RHS Malvern Flower Show

Last Friday I took a day off work (well, I’m actually calling it a work’s outing) to go to the RHS spring flower show at Malvern. It was the second day of the show, and while the weather might have been better than the first, it was still cold, with the odd shower. There was some sunshine too though.

Couldn’t get a prettier setting – the Malvern Hills, from the showground

The RHS flower shows seem to get ever more popular and hence, ever more crowded. There’s a lot of shuffling and jostling to get to see what you want, particularly the most popular areas, which are generally the floral marquee and the show gardens.

The floral marquee was as well turned out as ever, even if most of the stalls were familiar – immaculate and unfeasibly colourful displays of tulips, bougainvillea, chrysanthemums, streptocarpus and the like. I was taken with the stand by Grafton Nurseries, also known as Hardy Eucalyptus. They had so many varieties of eucalypts, including many hardy enough to be grown in UK gardens, and some that are even suitable for patio pots (not all eucalypts are giant trees). I particularly liked the narrow-leaved varieties, such as E. moorei (also known as ‘Little Sally’) and E. nicholii (‘Narrow-leaved black peppermint’) which has leaves that smell, as the name suggests, of peppermint.

I also saw this…

… a plant I’ve seen in photographs but without any captions, so I didn’t know what it was. I had assumed it was a form of Trachycarpus, but it is in fact called Brahea armata. So now you know. The combination of silver/grey foliage with that astonishingly spikey structural form is incredible. Unfortunately it’s native to Mexico, so I won’t be getting one for my garden any time soon. According to the RHS website its common name is ‘Big Blue Hesper Palm’, which sounds very Sesame Street.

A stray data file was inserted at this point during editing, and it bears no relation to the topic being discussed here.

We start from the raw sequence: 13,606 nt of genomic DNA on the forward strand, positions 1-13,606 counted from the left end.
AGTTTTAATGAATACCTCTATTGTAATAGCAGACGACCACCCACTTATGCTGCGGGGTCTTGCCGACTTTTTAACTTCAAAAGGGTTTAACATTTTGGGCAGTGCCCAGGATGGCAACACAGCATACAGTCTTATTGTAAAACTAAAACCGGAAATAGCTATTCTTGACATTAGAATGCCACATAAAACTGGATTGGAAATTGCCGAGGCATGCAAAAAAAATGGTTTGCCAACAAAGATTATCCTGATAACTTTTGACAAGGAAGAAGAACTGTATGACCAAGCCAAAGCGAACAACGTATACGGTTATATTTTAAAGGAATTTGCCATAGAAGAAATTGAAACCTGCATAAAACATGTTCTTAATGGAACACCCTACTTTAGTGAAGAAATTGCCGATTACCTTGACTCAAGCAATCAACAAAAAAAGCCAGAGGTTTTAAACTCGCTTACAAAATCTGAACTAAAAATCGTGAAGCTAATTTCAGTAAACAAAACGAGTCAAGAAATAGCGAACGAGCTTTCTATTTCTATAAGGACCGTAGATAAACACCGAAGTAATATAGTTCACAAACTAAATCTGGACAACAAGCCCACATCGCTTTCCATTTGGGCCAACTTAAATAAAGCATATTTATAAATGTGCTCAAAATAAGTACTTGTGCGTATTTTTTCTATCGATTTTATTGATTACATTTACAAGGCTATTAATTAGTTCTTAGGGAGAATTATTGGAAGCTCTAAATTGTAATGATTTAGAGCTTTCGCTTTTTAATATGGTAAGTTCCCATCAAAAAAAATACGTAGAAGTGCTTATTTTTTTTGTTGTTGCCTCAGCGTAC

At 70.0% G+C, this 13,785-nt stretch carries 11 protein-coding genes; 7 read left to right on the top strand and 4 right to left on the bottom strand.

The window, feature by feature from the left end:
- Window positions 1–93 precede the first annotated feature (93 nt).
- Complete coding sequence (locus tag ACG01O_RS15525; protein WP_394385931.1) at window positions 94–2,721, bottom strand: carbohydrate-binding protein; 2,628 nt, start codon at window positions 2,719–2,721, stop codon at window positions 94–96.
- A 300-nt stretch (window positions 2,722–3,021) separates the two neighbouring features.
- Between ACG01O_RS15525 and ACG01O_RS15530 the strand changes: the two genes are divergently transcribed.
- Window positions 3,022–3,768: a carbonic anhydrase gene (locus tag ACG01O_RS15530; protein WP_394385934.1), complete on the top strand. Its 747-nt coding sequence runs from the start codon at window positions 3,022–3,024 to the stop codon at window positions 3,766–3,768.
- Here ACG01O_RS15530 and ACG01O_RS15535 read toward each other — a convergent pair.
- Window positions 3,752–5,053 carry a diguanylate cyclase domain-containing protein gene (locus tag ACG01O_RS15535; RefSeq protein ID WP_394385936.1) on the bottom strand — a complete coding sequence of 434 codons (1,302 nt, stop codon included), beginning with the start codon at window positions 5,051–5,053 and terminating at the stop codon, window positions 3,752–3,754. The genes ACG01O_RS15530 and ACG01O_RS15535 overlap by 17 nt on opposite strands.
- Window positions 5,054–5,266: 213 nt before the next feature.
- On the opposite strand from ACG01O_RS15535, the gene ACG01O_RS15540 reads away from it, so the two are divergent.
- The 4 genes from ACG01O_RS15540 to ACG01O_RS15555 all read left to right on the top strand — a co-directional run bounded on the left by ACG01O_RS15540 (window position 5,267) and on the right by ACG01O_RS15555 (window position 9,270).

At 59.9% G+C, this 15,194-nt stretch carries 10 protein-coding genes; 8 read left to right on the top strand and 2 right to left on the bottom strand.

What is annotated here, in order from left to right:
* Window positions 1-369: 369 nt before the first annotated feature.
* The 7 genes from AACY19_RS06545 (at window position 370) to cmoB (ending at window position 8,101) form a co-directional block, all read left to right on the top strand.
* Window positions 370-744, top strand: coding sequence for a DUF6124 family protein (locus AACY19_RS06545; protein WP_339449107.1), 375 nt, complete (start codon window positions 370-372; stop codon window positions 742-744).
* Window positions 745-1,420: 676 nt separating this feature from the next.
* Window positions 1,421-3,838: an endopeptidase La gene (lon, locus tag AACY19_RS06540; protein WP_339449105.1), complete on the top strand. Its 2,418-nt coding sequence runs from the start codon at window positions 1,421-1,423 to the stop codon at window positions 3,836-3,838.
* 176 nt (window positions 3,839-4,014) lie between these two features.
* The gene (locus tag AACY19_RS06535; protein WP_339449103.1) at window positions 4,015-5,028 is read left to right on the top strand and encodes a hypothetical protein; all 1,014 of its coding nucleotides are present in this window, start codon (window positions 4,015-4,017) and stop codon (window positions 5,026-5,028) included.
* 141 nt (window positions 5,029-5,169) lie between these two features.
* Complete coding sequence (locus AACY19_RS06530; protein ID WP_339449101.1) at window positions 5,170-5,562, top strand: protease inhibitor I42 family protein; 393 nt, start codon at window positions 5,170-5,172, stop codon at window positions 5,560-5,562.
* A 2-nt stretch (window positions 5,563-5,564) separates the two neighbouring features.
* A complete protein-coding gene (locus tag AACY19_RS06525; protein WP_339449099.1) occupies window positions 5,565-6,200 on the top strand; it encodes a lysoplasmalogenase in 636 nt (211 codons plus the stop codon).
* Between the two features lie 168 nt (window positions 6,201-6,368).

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The Last Blooms of Summer…

…well, late autumn, perhaps!

These are Hesperantha coccinea, which until recently were called Schizostylis coccinea (thank you botanists!) Just a few, coaxed into flower by the mild weather. They’re accompanied by Australasian foliage – Eucalyptus gunnii, Callistemon citrinus ‘Splendens’ (bottlebrush) & Melaleuca squarrosa (scented paperbark) – all from our garden in plain old South Wales (rather than New South Wales). The Melaleuca was grown from seed. It’s nice to have a display inside at this time of year, even if it is a small one.

Text & Image © Graham Wright 2019

Australian Beauties

Spring is here, even in spite of the rain, the cold and the snow. But the terrible weather we’ve had recently isn’t conducive to thinking about what needs to be done in the garden,  so maybe it’s a good time to share a few images of the flora from my recent visit to Australia. Apologies for the patchy use of Latin names!

Staghorn Fern in Brisbane’s Mt Coot-tha Botanic Gardens – You can often see these epiphytic ferns growing in the wild (and sometimes in cities, too)

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